DOVER –– After an eight-year journey of improvement in quality of care, Bayhealth has achieved Magnet recognition from the American Nurses Credentialing Center as a reflection of the superior performance of its nurses.
“It’s a recognition for nursing excellence but it reflects the organization as a whole,” Bonnie Perratto, senior vice president and chief nurse executive, CNE said. “This isn’t something that’s only about a few people or even a single department, it’s the product of so many people working together to achieve excellence.”
The process of earning the recognition is anything but easy. Applicants must pass a rigorous and lengthy process that requires cooperation and coordination between the facility’s leadership and staff.
The recognition process begins with the submission of an electronic application, followed by written documentation demonstrating qualitative and quantitative evidence on patient care and outcomes.
If scores on the electronic and written applications meet the ANCC’s standards, an on-site review is conducted by Magnet appraisers.
In addition to the application process and comprehensive site visit, the ANCC conducts interviews of nurses and patients. About 200 Bayhealth nurses were interviewed and patients were interviewed while in the hospital and a public comment period was also held for former patients to voice their opinion of a previous visit.
Although some of Bayhealth’s nurses were hired with an associates degree, the majority have higher education degrees like a BSN or MSN and 54 percent of Bayhealth’s nurses have an area of specialty.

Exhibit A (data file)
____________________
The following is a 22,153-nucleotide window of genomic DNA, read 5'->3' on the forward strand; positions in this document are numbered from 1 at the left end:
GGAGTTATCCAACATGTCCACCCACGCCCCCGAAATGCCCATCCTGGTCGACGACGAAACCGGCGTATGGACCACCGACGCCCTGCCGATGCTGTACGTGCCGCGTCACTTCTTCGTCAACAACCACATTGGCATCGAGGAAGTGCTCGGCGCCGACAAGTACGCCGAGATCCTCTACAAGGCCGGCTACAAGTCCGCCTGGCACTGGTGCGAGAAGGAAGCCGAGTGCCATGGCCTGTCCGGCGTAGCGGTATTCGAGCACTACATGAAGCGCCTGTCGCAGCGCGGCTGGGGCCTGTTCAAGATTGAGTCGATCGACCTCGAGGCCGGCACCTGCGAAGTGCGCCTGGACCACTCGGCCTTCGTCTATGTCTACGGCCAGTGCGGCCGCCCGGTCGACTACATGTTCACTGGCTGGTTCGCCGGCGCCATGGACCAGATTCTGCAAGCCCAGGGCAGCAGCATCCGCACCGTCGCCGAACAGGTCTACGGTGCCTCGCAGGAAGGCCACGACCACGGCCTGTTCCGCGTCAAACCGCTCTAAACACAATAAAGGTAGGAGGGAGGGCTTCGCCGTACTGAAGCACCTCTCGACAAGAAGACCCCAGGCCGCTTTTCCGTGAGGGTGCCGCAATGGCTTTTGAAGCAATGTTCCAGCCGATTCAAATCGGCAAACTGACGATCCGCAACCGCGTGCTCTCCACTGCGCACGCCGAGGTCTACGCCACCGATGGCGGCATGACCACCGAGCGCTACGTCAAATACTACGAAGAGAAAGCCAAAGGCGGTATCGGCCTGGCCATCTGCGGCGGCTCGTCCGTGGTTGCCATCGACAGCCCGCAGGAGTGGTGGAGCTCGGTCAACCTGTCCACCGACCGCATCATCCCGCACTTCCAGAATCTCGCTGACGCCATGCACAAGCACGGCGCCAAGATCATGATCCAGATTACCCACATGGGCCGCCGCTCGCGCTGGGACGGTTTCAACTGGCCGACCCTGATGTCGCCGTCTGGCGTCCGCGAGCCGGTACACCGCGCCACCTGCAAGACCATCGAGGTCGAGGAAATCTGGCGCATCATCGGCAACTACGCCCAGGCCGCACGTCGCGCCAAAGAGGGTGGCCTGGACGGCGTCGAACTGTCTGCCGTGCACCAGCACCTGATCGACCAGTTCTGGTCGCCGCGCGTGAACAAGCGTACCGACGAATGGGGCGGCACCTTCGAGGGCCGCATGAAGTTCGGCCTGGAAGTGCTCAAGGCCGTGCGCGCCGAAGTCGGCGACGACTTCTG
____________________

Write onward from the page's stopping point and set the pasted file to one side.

Bayhealth also encourages continuing education and helps its nurses with financial support to pursue a higher degree or gain certification in an area of specialty.
As Bayhealth began focusing on Magnet recognition eight years ago, nursing education standards and as a result, their involvement has increased.
Bayhealth’s nurses have become more involved in patient care outside the hospital room as well.
“The nurses work more with doctors rather than just for them,” Ms. Holecek, director of Patient Care Services said. “Their involvement has increased in almost every way. They are more engaged, help select courses of treatment and continually do research on new procedures and evidence based practices.”
Due to the collaboration between nurses and doctors, Magnet recognized organizations have been shown to provide benefits such as: higher patient satisfaction with nurse communications, availability of help, and receipt of discharge information and a lower risk of 30-day mortality and lower failure to rescue, higher job satisfaction among nurses, and lower nurse reports of intentions to leave position.
Magnet recognition is more than just a certificate to hang on the wall, it makes a health care facility a draw to patients and nurses alike.
“Magnet recognized facilities are a preferential choice for patients if they are given an option because they know they will receive a high quality of care and highly qualified nurses will come looking for work because they know we have a better environment and higher standards than other employers,” Ms. Perratto said.
To maintain Magnet recognition, organizations must go through a re-application process every two years to show they have maintained and heightened their standards.
“We have to keep getting better, the recognition doesn’t mean we remain at the same level,” Ms. Holecek said. “The recognition is only good for four years so when we reapply, we need to be even better than we are now.”
Visit www.bayhealth.org to learn more about Bayhealth.